I've spared a few minutes to look this up. I think there's been some misunderstanding about UEFI and Windows 8. At least as far as the current preview build of Windows 8 is concerned... The UEFI is only a possible issue if you're looking to dual boot with Linux, the fear being that it would not be possible with the Win 8 'secure boot' on UEFI machines. But 'secure boot' can be disabled allowing a dual boot:
http://redmondmag.com/articles/2011/09/23/windows-8-dual-boot-possible-if-secure-boot-disabled.aspx
and,
"Early adopters can run Windows 8 Developer Preview even on modest, pre-Vista era hardware, and I don’t expect this to change for the RTM Build of the operating system. "
http://news.softpedia.com/news/Windows-8-Developer-Preview-System-Requirements-222306.shtml

So, the whole thing is a moot point; there is no problem with running Windows 8 on a Mobo with traditional BIOS instead of UEFI.

The 'net may be a 'frathouse for retards' but it does have its moments :)
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#11
Horrux
by: Covert_Death
right but i don't want to have to buy another MB just to use W8, because "ideally" W8 will be better and i will want to use it
I think Win7 is plenty good enough. I wonder what Win8 is suppose to bring that might make me want to "upgrade". Nah, I'd still be running XP if it supported DX11 I think...

Back on topic, just got myself one of them mobos, installing it later today. :)
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#12
Horrux
by: Horrux
I think Win7 is plenty good enough. I wonder what Win8 is suppose to bring that might make me want to "upgrade". Nah, I'd still be running XP if it supported DX11 I think...

Back on topic, just got myself one of them mobos, installing it later today. :)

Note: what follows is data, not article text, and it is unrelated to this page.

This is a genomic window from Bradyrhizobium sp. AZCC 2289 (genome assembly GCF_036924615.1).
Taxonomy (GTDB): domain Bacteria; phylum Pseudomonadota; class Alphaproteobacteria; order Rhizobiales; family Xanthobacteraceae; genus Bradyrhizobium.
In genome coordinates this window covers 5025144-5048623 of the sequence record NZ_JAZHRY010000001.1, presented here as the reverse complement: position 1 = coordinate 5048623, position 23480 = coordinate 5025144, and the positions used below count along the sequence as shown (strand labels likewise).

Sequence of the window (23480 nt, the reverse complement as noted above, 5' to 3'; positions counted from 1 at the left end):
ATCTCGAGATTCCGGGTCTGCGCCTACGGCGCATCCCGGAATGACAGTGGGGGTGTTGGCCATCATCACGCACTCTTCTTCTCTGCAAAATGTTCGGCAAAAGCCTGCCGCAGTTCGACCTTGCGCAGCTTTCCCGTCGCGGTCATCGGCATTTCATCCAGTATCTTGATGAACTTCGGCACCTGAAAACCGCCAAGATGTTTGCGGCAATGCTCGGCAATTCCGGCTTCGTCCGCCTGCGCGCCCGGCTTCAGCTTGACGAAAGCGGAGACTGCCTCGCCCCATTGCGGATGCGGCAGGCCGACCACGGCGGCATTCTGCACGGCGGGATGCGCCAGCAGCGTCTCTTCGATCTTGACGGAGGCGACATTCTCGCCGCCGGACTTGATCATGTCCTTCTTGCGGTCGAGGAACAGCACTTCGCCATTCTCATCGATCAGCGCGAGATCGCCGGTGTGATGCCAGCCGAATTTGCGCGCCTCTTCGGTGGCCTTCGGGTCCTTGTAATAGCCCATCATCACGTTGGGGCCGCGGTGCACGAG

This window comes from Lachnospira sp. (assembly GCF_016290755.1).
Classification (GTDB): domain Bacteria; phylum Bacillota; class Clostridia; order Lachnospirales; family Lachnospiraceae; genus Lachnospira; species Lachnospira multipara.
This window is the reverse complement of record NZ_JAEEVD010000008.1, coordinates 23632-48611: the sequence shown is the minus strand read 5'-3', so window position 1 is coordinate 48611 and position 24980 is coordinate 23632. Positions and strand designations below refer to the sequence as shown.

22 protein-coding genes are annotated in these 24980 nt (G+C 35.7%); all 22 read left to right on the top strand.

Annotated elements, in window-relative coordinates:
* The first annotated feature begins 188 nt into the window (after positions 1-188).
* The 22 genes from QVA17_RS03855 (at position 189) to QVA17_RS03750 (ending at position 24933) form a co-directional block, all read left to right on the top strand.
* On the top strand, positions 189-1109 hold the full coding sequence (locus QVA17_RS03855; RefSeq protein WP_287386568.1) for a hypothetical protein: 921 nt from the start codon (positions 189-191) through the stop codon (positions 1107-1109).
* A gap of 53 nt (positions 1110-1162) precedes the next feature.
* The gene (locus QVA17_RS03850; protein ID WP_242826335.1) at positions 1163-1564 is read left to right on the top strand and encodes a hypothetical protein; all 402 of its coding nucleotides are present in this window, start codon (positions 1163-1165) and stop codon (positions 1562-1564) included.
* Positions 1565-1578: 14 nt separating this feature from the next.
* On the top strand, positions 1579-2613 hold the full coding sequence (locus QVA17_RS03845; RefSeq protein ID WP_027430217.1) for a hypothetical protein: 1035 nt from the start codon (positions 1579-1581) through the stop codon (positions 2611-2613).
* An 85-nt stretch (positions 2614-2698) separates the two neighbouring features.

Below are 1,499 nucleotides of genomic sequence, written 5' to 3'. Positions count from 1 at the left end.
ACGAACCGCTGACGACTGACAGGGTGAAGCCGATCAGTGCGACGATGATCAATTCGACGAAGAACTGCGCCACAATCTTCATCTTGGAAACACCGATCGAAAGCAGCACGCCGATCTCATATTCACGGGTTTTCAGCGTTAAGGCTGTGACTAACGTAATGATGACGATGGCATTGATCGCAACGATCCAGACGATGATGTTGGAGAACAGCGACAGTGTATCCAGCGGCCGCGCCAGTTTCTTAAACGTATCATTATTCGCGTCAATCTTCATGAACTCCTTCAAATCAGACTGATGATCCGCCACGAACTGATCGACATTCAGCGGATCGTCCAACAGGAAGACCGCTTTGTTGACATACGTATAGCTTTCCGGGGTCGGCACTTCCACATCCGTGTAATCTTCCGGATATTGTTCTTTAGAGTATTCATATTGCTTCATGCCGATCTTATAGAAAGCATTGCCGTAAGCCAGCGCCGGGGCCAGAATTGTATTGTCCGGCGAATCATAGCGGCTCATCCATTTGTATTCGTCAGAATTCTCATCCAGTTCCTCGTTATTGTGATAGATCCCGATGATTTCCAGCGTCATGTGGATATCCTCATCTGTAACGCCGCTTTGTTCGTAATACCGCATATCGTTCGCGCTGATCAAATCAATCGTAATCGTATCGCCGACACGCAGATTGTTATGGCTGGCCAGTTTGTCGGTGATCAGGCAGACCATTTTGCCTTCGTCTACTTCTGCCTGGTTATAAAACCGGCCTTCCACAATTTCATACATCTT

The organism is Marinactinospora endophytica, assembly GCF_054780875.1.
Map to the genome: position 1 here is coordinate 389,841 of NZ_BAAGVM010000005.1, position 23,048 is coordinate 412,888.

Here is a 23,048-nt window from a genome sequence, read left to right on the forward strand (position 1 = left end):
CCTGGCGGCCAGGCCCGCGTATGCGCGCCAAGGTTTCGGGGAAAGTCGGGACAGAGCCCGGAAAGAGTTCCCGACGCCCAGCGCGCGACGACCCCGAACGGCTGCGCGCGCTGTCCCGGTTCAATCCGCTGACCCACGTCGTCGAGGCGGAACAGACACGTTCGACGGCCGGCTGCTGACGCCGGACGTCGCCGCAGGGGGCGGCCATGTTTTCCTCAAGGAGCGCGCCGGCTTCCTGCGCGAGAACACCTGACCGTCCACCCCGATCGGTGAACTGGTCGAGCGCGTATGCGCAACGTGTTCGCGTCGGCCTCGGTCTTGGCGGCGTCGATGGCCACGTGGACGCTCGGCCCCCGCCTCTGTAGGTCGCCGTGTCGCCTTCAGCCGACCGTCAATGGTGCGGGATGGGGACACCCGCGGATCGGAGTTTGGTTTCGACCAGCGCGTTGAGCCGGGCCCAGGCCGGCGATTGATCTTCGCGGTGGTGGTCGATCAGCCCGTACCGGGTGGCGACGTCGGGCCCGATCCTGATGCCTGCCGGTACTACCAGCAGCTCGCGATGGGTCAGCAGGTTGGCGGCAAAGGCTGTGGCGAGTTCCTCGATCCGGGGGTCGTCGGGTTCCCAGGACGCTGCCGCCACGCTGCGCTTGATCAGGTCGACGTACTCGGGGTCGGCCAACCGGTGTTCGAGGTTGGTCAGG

Well, what can I say? I installed it. It's version 1.0. It ran for about 15 minutes. I ended up disassembling my PC, looking for the mistake I might have made, reassembled it with that mobo, still same problem, disassembled it, reassembled it with my trustworthy ASUS M4A79 Deluxe, and everything is running fine, if with only DDR2 and SATA2 and without official SLI support.

Meh.

I think I'll stick with ASUS.
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#13
Inceptor
I have Rev. 1.0, but I haven't had any problems with mine.
Although I haven't overclocked my cpu too much; no voltage added.

The only weird thing I've come across is the apparent AMD guidelines for the chipset saying that VDroop is to be expected when overclocking. Apparently, it's OK to run with a high voltage at idle, because the chipset will automatically reduce the voltage when running under load, to a safer and more manageable level for the overclock (aka VDroop). It feels like a loss of control, letting the chipset do its thing to stabilize the overclock.
I can see why many people who initially bought 990fx boards complained about VDroop. AMD changed the overclocking 'rules'.